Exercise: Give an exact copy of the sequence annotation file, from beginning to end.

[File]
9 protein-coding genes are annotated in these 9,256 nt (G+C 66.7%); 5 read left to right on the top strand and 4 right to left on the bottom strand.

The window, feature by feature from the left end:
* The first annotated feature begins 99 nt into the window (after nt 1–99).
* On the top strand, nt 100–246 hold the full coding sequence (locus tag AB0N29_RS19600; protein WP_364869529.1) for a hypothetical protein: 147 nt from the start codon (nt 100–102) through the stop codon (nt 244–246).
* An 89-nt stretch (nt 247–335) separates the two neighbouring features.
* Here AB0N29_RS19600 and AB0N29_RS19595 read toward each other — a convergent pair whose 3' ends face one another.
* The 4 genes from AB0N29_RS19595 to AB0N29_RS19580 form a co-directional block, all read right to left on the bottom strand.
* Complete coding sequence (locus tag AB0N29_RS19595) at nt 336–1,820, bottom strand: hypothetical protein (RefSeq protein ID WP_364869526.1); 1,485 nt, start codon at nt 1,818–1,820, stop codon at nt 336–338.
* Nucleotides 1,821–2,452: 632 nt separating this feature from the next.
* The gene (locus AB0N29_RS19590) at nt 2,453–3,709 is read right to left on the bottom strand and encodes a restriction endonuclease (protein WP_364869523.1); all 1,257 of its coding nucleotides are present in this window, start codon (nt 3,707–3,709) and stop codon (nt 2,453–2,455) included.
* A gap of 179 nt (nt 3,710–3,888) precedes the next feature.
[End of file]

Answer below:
9 protein-coding genes are annotated in these 9,256 nt (G+C 66.7%); 5 read left to right on the top strand and 4 right to left on the bottom strand.

The window, feature by feature from the left end:
* The first annotated feature begins 99 nt into the window (after nt 1–99).
* On the top strand, nt 100–246 hold the full coding sequence (locus tag AB0N29_RS19600; protein WP_364869529.1) for a hypothetical protein: 147 nt from the start codon (nt 100–102) through the stop codon (nt 244–246).
* An 89-nt stretch (nt 247–335) separates the two neighbouring features.
* Here AB0N29_RS19600 and AB0N29_RS19595 read toward each other — a convergent pair whose 3' ends face one another.
* The 4 genes from AB0N29_RS19595 to AB0N29_RS19580 form a co-directional block, all read right to left on the bottom strand.
* Complete coding sequence (locus tag AB0N29_RS19595) at nt 336–1,820, bottom strand: hypothetical protein (RefSeq protein ID WP_364869526.1); 1,485 nt, start codon at nt 1,818–1,820, stop codon at nt 336–338.
* Nucleotides 1,821–2,452: 632 nt separating this feature from the next.
* The gene (locus AB0N29_RS19590) at nt 2,453–3,709 is read right to left on the bottom strand and encodes a restriction endonuclease (protein WP_364869523.1); all 1,257 of its coding nucleotides are present in this window, start codon (nt 3,707–3,709) and stop codon (nt 2,453–2,455) included.
* A gap of 179 nt (nt 3,710–3,888) precedes the next feature.